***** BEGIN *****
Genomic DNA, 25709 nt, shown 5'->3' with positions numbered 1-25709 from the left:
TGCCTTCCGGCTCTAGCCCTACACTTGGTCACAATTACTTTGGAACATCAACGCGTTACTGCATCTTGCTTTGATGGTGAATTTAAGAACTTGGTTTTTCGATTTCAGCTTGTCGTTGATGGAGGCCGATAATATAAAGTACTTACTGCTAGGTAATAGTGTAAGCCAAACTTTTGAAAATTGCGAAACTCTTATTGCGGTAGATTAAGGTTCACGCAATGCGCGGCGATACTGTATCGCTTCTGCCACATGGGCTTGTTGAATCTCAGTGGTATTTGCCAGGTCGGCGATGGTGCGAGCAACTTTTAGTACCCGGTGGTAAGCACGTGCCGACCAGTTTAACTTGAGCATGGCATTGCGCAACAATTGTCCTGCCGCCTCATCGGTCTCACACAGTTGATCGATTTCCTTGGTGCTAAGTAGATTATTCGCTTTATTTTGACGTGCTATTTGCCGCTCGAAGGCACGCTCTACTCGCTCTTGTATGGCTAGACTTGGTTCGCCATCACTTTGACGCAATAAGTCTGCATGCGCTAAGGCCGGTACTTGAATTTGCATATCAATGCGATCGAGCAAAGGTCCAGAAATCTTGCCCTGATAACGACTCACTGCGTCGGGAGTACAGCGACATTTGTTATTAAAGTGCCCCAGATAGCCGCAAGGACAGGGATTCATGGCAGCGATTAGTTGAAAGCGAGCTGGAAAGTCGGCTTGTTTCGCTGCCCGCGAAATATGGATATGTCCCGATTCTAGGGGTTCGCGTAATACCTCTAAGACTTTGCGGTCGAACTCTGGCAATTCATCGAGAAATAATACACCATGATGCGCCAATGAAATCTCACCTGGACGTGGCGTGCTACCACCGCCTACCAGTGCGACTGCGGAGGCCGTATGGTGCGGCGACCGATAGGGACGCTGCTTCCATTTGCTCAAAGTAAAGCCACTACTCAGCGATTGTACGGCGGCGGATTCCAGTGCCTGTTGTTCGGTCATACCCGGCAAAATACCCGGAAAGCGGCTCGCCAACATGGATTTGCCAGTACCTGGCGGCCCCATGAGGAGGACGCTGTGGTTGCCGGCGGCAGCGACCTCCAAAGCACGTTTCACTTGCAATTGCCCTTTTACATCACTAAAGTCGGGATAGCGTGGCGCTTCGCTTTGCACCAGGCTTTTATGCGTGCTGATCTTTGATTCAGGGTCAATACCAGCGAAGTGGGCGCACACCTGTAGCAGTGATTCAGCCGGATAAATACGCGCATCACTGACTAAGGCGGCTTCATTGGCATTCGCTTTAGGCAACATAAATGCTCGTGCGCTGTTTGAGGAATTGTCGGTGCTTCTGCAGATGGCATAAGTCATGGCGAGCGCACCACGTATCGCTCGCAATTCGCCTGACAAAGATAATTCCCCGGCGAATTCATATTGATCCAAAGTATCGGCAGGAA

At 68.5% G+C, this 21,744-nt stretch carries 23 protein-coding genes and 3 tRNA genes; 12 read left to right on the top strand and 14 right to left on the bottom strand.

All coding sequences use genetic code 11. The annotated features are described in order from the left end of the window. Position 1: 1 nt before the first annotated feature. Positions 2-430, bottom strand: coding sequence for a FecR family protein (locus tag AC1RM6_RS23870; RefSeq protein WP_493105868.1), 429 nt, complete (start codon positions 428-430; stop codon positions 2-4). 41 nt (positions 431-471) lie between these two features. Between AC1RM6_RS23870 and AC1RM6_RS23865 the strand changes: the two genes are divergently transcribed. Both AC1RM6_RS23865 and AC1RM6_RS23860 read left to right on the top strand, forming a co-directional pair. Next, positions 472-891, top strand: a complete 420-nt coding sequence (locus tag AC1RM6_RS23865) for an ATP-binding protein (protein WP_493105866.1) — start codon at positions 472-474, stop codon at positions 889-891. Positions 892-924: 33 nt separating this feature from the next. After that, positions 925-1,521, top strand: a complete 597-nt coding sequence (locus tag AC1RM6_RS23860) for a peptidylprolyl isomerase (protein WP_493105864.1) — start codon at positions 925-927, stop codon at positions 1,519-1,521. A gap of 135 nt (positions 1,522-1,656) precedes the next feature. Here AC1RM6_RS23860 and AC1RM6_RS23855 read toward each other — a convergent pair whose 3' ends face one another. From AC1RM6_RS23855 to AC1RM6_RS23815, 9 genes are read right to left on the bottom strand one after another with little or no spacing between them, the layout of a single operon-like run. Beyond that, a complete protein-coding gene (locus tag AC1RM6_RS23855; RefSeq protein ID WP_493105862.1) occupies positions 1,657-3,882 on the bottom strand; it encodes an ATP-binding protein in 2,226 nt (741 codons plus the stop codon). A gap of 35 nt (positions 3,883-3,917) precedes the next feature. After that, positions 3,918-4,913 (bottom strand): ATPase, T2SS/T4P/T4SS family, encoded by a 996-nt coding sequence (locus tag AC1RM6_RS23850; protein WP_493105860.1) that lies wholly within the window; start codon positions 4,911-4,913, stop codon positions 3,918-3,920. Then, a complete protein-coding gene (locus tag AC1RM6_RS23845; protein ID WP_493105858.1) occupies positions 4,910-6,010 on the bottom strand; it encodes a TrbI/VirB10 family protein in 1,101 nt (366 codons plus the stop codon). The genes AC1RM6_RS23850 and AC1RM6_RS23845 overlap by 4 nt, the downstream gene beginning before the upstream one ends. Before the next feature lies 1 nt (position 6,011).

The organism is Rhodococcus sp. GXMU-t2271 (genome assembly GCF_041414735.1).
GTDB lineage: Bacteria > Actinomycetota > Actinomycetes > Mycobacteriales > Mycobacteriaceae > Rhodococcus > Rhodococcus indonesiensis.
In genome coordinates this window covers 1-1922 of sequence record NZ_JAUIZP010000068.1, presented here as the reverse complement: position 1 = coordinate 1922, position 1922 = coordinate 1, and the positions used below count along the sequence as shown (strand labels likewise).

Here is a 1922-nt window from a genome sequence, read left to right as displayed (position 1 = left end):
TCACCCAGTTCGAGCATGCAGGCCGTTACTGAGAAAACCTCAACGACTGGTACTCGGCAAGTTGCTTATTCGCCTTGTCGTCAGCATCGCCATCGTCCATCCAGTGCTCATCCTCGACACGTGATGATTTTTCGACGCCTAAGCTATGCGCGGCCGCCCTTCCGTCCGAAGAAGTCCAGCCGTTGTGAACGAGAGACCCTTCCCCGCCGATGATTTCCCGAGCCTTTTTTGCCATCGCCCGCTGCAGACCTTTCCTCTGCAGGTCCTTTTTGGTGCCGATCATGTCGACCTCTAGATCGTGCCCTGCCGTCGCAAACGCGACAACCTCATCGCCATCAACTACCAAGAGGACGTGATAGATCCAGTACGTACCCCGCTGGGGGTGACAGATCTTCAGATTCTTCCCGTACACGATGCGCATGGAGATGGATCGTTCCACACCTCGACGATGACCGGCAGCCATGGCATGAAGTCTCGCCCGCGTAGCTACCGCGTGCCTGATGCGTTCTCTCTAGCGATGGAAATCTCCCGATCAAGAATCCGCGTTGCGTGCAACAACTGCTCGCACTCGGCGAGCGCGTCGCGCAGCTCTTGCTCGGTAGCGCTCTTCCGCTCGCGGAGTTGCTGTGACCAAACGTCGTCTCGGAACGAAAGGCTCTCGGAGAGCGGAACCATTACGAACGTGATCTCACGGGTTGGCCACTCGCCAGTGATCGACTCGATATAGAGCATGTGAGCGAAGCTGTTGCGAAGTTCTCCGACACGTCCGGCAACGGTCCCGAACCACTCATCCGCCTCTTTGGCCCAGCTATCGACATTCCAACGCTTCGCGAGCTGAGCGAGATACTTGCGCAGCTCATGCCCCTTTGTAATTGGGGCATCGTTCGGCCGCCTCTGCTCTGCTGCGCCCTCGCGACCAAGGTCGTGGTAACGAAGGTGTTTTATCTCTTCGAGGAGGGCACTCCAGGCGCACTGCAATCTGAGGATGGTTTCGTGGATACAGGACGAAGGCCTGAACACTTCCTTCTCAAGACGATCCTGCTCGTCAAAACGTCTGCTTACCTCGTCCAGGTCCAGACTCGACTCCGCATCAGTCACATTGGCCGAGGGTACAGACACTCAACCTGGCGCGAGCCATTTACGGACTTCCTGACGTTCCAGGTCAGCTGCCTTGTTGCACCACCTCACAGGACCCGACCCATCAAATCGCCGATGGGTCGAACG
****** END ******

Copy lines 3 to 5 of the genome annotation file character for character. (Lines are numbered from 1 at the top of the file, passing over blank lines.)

At 68.5% G+C, this 21,744-nt stretch carries 23 protein-coding genes and 3 tRNA genes; 12 read left to right on the top strand and 14 right to left on the bottom strand.

All coding sequences use genetic code 11. The annotated features are described in order from the left end of the window. Position 1: 1 nt before the first annotated feature. Positions 2-430, bottom strand: coding sequence for a FecR family protein (locus tag AC1RM6_RS23870; RefSeq protein WP_493105868.1), 429 nt, complete (start codon positions 428-430; stop codon positions 2-4). 41 nt (positions 431-471) lie between these two features. Between AC1RM6_RS23870 and AC1RM6_RS23865 the strand changes: the two genes are divergently transcribed. Both AC1RM6_RS23865 and AC1RM6_RS23860 read left to right on the top strand, forming a co-directional pair. Next, positions 472-891, top strand: a complete 420-nt coding sequence (locus tag AC1RM6_RS23865) for an ATP-binding protein (protein WP_493105866.1) — start codon at positions 472-474, stop codon at positions 889-891. Positions 892-924: 33 nt separating this feature from the next. After that, positions 925-1,521, top strand: a complete 597-nt coding sequence (locus tag AC1RM6_RS23860) for a peptidylprolyl isomerase (protein WP_493105864.1) — start codon at positions 925-927, stop codon at positions 1,519-1,521. A gap of 135 nt (positions 1,522-1,656) precedes the next feature. Here AC1RM6_RS23860 and AC1RM6_RS23855 read toward each other — a convergent pair whose 3' ends face one another. From AC1RM6_RS23855 to AC1RM6_RS23815, 9 genes are read right to left on the bottom strand one after another with little or no spacing between them, the layout of a single operon-like run. Beyond that, a complete protein-coding gene (locus tag AC1RM6_RS23855; RefSeq protein ID WP_493105862.1) occupies positions 1,657-3,882 on the bottom strand; it encodes an ATP-binding protein in 2,226 nt (741 codons plus the stop codon). A gap of 35 nt (positions 3,883-3,917) precedes the next feature. After that, positions 3,918-4,913 (bottom strand): ATPase, T2SS/T4P/T4SS family, encoded by a 996-nt coding sequence (locus tag AC1RM6_RS23850; protein WP_493105860.1) that lies wholly within the window; start codon positions 4,911-4,913, stop codon positions 3,918-3,920. Then, a complete protein-coding gene (locus tag AC1RM6_RS23845; protein ID WP_493105858.1) occupies positions 4,910-6,010 on the bottom strand; it encodes a TrbI/VirB10 family protein in 1,101 nt (366 codons plus the stop codon). The genes AC1RM6_RS23850 and AC1RM6_RS23845 overlap by 4 nt, the downstream gene beginning before the upstream one ends. Before the next feature lies 1 nt (position 6,011).

The organism is Rhodococcus sp. GXMU-t2271 (genome assembly GCF_041414735.1).